Will Israel lead the way?

Is it accurate to predict that those who recover from COVID-19 will all become immune?

The IDF holds a blood drive in light of the coronavirus crisis (photo credit: IDF SPOKESPERSON'S UNIT)
The IDF holds a blood drive in light of the coronavirus crisis
Earlier this week a tiny local newspaper in a small city on the Mediterranean coast published an article that may contain a very big idea for anyone concerned about the coronavirus, which is pretty much everyone.
Dr. Shalom Reich is a doctor in the Emergency Department of the Assuta Medical Center in Ashdod. He proposes that Israel and perhaps other governments recruit volunteers from among young, 20-40-year-old, non-smoking and healthy doctors and nurses as well as other vital personnel such as police, ambulance drivers and other critical sectors, intentionally infect them with the coronavirus, provide 24/7 quarantined medical supervision while they recover and then, just as the crisis may reach its peak, release them back to their jobs to save the rest of us.
His assumption is that having recovered from the virus, the volunteers will develop natural immunity and then be able to move freely throughout the infected population with little or no risk of infection. Reich believes that this taskforce, numbering approximately 25% of the vital workforce, will be the deciding factor in the fight for a functioning healthcare infrastructure, because the other doctors and emergency staff are likely to fall ill or be forced into quarantine at the same time that patients are flooding emergency rooms.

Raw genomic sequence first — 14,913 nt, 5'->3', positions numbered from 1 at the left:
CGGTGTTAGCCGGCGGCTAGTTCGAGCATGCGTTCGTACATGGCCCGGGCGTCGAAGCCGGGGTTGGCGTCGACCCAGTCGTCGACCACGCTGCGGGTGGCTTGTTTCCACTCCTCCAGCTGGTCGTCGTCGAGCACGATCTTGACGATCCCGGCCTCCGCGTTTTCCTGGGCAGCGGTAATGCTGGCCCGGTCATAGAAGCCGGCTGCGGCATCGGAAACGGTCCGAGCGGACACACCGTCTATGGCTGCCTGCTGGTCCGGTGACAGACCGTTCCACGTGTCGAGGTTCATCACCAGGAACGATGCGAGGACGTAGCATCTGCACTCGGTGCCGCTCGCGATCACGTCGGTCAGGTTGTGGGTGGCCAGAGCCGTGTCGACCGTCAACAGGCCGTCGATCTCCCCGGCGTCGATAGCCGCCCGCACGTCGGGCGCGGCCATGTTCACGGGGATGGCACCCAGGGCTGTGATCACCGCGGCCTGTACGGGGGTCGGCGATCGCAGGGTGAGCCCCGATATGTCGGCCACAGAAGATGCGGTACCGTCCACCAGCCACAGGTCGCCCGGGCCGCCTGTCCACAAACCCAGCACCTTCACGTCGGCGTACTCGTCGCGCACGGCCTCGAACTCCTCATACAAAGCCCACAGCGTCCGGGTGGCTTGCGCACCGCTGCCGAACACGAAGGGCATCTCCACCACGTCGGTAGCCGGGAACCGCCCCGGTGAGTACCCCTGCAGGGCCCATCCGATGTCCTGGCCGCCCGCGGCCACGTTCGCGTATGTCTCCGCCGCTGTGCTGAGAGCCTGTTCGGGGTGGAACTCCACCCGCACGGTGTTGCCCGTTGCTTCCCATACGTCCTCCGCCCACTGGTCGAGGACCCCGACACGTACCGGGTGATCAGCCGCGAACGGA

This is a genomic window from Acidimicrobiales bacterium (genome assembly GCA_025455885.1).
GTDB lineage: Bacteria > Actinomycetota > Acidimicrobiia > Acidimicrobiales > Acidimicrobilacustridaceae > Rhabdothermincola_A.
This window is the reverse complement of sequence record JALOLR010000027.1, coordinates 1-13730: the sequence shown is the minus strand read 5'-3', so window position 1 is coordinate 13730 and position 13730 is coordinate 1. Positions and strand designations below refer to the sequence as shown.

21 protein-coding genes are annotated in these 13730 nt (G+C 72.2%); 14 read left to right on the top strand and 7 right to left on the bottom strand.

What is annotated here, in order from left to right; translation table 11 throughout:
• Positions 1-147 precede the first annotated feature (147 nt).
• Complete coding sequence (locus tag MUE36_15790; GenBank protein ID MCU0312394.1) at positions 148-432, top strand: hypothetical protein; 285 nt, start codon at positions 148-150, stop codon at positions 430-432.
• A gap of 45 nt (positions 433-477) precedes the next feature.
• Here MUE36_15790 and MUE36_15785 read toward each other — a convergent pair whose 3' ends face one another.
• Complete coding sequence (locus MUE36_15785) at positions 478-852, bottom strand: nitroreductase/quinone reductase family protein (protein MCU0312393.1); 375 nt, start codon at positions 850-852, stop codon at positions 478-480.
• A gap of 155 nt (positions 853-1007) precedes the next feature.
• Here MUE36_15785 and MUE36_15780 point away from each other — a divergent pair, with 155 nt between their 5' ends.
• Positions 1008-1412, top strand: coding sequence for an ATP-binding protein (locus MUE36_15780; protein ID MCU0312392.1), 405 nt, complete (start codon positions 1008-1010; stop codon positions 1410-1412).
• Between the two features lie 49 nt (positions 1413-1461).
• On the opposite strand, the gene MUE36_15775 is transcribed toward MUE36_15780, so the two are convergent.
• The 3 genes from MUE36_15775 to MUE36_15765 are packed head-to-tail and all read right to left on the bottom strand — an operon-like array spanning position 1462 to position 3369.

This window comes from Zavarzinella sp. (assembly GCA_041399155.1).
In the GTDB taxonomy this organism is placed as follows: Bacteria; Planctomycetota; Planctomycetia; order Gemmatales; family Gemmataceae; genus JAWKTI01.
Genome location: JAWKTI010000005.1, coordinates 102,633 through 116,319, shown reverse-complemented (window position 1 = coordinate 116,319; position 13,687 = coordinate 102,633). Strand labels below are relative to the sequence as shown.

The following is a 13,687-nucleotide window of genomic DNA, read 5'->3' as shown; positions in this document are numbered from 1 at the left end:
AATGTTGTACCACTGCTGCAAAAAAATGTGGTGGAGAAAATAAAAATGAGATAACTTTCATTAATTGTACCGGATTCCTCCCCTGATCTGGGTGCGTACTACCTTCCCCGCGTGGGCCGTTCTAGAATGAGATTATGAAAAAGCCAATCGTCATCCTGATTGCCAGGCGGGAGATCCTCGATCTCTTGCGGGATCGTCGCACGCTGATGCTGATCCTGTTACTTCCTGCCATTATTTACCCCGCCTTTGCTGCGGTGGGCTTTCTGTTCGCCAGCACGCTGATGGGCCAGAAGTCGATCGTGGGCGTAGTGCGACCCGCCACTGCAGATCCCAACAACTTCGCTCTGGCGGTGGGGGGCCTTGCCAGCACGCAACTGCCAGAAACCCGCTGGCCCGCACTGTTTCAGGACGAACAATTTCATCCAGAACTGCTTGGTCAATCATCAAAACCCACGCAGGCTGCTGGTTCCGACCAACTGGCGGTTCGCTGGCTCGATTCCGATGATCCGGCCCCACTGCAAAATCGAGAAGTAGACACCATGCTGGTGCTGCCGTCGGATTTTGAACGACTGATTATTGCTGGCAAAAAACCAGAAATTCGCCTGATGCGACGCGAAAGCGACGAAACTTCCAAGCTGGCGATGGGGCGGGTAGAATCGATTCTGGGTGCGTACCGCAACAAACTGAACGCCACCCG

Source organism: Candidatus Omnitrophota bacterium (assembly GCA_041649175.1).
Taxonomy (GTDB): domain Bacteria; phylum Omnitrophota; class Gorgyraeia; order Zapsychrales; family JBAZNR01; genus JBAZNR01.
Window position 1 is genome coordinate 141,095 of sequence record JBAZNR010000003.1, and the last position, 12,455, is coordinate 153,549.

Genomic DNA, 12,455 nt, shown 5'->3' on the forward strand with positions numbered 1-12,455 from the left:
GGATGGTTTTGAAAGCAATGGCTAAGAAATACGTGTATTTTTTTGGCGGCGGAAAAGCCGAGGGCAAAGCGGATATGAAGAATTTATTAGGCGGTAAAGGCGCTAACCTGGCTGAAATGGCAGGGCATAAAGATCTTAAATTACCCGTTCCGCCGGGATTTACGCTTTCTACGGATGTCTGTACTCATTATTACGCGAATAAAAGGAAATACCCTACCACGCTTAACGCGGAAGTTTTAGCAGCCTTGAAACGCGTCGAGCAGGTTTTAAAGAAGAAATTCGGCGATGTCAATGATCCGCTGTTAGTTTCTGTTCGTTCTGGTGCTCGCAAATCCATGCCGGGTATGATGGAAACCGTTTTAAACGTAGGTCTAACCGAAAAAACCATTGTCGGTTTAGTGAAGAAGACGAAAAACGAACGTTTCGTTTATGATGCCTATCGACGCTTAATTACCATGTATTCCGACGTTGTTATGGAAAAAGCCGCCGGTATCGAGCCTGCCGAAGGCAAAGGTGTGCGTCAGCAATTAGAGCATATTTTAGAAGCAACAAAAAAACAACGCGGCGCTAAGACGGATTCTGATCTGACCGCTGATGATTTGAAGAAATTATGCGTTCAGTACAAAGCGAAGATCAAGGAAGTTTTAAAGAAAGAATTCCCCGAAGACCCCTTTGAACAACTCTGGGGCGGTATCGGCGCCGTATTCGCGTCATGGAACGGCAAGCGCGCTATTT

For those of us who have ever had the experience of waiting in an emergency room filled well past its capacity, Reich’s idea intuitively makes a lot of sense. In the “World of Coronavirus” the greatest fear is that health services will be overwhelmed by demands they have never faced before and will no longer be able to provide minimal care to the population, not only for COVID-19 patients, but for all the other “normal” occurrences for which we depend on modern medicine.
Victims of heart attacks, strokes, cancer and trauma - most of whom are treated and released by hospitals operating normally, will need to be triaged in ways that will come at a great cost to patients' health and sorely test the resilience and solidarity of our societies. This is what happened in the Hunan province of China in January and February and what is happening today in much of Italy, a country with one of the most advanced medical systems in the world.
Reich argues that the writing is on the wall. In the proposal he submitted to the Health Ministry, which led to the publication in the Ashdod local paper, he wrote that “we are dealing with a global crisis that is taking a devastating toll on our economies and our healthcare systems and that presents a clear and present danger to our populations and the orderly function of our governments.” Although the mortality rate for those 80 and above may be as high as 14%, for young and healthy individuals in their 20s and 30s infection by COVID-19 is generally mild and often not even noticed.
According to his plan, after a closely supervised incubation period of two to three weeks from their deliberate infection, volunteers from the health community and others who are critical to our day-to-day life in emergencies would be released back into the workforce, immune to COVID-19 and ready to play critical roles as the virus peaks.
Unfortunately, wrote Reich, “there are no definitive ways to prevent the eventual infection of the wider population. Current strategies are simply buying us time in order to taper the rate of infection and to allow time for inoculation production.”